A **small |\V|-category** for an |\mathbf S|-indexed monoidal category |\V| is then an interpretation of
this theory. That is, an object |O| of |\mathbf S| as the interpretation of |\O|, and an
object |A| of |\V^{O\times O}| as the interpretation of |\A|. The interpretation of |\mathsf{id}|
is an arrow |I_O \to \Delta_O^* A| of |\V^O|, where |\Delta_O : O \to O\times O| is the diagonal
arrow |\langle id, id\rangle| in |\mathbf S|. The interpretation of |\circ| is an
arrow |\pi_{23}^* A \otimes \pi_{12}^* A \to \pi_{13}^* A| of |\V^{O\times O \times O}|
where |\pi_{ij} : X_1 \times X_2 \times X_3 \to X_i \times X_j| are the appropriate projections.

Since we can prove in the internal language that the choice of |()| for |\O|, |s, t : () \vdash I|
for |\A|, |s, t : (); x : I \vdash x : I| for |\mathsf{id}|,
and |s, u, t : (); f : I, g: I \vdash \mathsf{match}\ f\ \mathsf{as}\ *\ \mathsf{in}\ g : I| for |\circ|
satisfies the laws of the theory of a small |\V|-category, we know we have a |\V|-category which I’ll call |\mathbb I|
for any |\V|^{2}.

For |\V = \mathcal Fam(\mathbf V)|, |O| is a set of objects. |A| is an |(O\times O)|-indexed family of objects of |\mathbf V| which we can write |\{A(t,s)\}_{s,t\in O}|. The interpretation of |\mathsf{id}| is an |O|-indexed family of arrows of |\mathbf V|, |\{ id_s : I_s \to A(s, s) \}_{s\in O}|. Finally, the interpretation of |\circ| is a family of arrows of |\mathbf V|, |\{ \circ_{s,u,t} : A(t, u)\otimes A(u, s) \to A(t, s) \}_{s,u,t \in O}|. This is exactly the data of a (small) |\mathbf V|-enriched category. One example is when |\mathbf V = \mathbf{Cat}| which produces (strict) |2|-categories.

For |\V = \mathcal Self(\mathbf S)|, |O| is an object of |\mathbf S|. |A| is an arrow of |\mathbf S| into |O\times O|, i.e. an object of |\mathbf S/O\times O|. I’ll write the object part of this as |A| as well, i.e. |A : A \to O\times O|. The idea is that the two projections are the target and source of the arrow. The interpretation of |\mathsf{id}| is an arrow |ids : O \to A| such that |A \circ ids = \Delta_O|, i.e. the arrow produced by |ids| should have the same target and source. Finally, the interpretation of |\circ| is an arrow |c| from the pullback of |\pi_2 \circ A| and |\pi_1 \circ A| to |A|. The source of this arrow is the object of composable pairs of arrows. We further require |c| to produce an arrow with the appropriate target and source of the composable pair. This is exactly the data for a category internal to |\mathbf S|. An interesting case for contrast with the previous paragraph is that a category internal to |\mathbf{Cat}| is a double category.

For |\V = \mathcal Const(\mathbf V)|, the above data is exactly the data of a monoid object in |\mathbf V|. This is a formal illustration that a (|\mathbf V|-enriched) category is just an “indexed monoid”. Indeed, |\mathcal Const(\mathbf V)|-functors will be monoid homomorphisms and |\mathcal Const(\mathbf V)|-profunctors will be double-sided monoid actions. In particular, when |\mathbf V = \mathbf{Ab}|, we get rings, ring homomorphisms, and bimodules of rings. The intuitions here are the guiding ones for the construction we’re realizing.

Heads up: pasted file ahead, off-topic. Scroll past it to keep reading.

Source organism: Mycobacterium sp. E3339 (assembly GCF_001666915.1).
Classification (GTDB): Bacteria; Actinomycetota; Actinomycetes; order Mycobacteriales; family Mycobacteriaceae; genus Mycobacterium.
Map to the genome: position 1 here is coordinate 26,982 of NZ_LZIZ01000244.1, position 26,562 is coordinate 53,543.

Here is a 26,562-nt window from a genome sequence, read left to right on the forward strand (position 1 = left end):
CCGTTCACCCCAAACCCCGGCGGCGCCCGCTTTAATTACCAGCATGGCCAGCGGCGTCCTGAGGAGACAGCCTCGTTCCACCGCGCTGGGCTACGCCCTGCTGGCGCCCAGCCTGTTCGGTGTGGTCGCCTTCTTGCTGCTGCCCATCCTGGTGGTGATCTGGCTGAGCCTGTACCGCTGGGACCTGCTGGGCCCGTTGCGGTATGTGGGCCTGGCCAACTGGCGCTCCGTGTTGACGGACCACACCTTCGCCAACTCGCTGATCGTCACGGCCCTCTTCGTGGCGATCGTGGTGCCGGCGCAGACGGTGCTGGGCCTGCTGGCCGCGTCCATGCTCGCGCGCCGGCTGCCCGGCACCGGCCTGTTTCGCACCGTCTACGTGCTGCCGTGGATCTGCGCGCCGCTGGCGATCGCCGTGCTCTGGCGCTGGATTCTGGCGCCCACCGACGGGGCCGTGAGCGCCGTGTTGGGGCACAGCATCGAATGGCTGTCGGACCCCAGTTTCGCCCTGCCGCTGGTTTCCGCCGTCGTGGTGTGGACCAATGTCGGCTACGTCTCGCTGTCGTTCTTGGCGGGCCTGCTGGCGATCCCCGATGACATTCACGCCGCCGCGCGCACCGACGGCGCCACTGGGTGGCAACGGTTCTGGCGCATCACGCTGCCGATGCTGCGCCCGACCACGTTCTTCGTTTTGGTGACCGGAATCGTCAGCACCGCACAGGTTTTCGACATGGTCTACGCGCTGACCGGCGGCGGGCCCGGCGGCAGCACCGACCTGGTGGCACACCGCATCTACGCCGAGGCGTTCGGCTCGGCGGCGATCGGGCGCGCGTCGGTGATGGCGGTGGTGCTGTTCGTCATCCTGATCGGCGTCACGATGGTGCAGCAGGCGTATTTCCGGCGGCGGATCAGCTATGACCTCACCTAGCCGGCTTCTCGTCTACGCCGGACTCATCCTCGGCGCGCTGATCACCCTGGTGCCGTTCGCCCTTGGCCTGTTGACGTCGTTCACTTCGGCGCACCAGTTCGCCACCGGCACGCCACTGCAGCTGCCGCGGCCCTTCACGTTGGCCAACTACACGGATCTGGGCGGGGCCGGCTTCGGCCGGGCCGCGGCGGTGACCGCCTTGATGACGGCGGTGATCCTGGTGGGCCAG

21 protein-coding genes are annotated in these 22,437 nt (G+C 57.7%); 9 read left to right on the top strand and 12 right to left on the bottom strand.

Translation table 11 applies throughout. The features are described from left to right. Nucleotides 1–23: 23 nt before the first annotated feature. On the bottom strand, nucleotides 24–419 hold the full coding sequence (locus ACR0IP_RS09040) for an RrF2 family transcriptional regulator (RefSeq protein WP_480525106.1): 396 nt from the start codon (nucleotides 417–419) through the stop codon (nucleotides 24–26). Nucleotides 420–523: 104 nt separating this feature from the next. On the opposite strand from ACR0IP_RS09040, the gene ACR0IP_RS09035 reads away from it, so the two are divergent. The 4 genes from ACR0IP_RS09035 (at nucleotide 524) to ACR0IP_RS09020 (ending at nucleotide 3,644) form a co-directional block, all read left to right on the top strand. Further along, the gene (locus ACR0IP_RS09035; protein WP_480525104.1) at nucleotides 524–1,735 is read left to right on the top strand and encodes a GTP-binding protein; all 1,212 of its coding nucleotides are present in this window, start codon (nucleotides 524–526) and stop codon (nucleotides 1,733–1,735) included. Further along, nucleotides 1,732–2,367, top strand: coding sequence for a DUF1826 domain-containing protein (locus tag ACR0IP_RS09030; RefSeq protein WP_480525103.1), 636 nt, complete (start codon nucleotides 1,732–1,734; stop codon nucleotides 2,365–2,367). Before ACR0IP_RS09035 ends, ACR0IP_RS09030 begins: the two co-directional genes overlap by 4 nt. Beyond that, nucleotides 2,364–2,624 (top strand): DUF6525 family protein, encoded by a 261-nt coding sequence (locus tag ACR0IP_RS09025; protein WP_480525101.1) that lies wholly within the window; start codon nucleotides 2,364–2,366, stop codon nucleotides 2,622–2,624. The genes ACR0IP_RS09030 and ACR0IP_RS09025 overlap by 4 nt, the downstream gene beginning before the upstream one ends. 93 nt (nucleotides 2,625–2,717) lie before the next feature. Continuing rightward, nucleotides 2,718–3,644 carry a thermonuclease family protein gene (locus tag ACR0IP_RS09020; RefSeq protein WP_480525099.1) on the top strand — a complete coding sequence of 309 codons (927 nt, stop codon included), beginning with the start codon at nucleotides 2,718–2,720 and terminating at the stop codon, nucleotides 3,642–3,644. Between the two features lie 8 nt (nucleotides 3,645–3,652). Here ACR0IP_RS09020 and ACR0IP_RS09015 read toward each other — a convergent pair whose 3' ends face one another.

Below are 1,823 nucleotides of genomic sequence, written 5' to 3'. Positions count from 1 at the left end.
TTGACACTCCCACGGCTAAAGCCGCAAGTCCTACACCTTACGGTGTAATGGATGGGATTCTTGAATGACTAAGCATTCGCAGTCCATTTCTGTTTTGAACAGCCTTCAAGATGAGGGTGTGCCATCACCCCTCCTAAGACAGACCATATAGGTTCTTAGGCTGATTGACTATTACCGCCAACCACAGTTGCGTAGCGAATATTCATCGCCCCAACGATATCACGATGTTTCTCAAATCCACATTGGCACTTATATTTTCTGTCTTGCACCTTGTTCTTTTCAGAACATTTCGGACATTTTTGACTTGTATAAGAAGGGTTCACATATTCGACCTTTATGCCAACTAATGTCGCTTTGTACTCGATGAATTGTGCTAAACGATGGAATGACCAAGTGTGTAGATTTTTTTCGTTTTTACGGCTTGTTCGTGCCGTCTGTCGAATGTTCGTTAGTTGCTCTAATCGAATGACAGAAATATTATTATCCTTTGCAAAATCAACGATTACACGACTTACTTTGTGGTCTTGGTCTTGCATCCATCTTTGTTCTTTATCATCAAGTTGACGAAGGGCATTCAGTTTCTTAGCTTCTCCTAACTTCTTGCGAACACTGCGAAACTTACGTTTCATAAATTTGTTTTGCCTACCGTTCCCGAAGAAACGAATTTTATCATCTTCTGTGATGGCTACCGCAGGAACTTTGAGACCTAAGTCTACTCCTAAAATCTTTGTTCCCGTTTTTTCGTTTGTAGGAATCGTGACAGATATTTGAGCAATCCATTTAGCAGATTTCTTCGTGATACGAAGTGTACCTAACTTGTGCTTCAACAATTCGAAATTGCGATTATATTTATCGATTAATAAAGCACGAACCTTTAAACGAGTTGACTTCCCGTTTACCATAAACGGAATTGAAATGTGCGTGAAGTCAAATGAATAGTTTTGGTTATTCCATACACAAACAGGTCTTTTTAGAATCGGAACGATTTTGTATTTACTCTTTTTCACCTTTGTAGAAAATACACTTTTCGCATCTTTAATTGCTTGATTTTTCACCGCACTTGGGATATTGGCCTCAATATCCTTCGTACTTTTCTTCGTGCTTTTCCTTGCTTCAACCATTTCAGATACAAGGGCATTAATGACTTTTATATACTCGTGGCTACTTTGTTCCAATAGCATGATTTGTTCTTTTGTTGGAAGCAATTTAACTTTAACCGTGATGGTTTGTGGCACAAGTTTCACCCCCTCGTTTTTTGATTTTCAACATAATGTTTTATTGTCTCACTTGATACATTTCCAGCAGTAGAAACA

One aspect of working in a not-necessarily-symmetric (indexed) monoidal category is the choice of the standard order of composition or diagrammatic order is not so trivial since it is not possible to even state what it means for them to be the equivalent. To be clear, this definition isn’t really taking a stance on the issue. We can interpret |\A(t, s)| as the type of arrows |s \to t| and then |\circ| will be the standard order of composition, or as the type of arrows |t \to s| and then |\circ| will be the diagrammatic order. In fact, there’s nothing in this definition that stops us from having |\A(t, s)| being the type of arrows |t \to s| while still having |\circ| be standard order composition as usual. The issue comes up only once we consider |\V|-profunctors as we will see.

A **large |\V|-category** is a model of a theory of the following form. There is

- a collection of index types |\O_x|,
- for each pair of index types |\O_x| and |\O_y|, a linear type |s : \O_x, t : \O_y \vdash \A_{yx}(t, s)|,
- for each index type |\O_x|, a linear term |s : \O_x; \vdash \mathsf{id}_x : \A_{xx}(s, s)|, and
- for each triple of index types, |\O_x|, |\O_y|, and |\O_z|, a linear term |s: \O_x, u : \O_y, t : \O_z; g : \A_{zy}(t, u), f : \A_{yx}(u, s) \vdash g \circ_{xyz} f : \A_{zx}(t, s)|

satisfying the same laws as small |\V|-categories, just with some extra subscripts. Clearly, a small |\V|-category is just a large |\V|-category where the collection of index types consists of just a single index type.

The typical way of describing the difference between small and large (|\V|-)categories would be to say something like: “By
having a collection of index types in a large |\V|-category, we can have a proper class of them. In a
small |\V|-category, the index type of objects is interpreted as an object in a category, and a proper class can’t
be an object of a category^{3}.” However, for us, there’s
a more directly relevant distinction. Namely, while we had a single theory of small |\V|-categories, there is no
single theory of large |\V|-categories. Different large |\V|-categories correspond to models of (potentially) different theories.
In other words, the notion of a small |\V|-category is able to be captured by our notion of theory but not the concept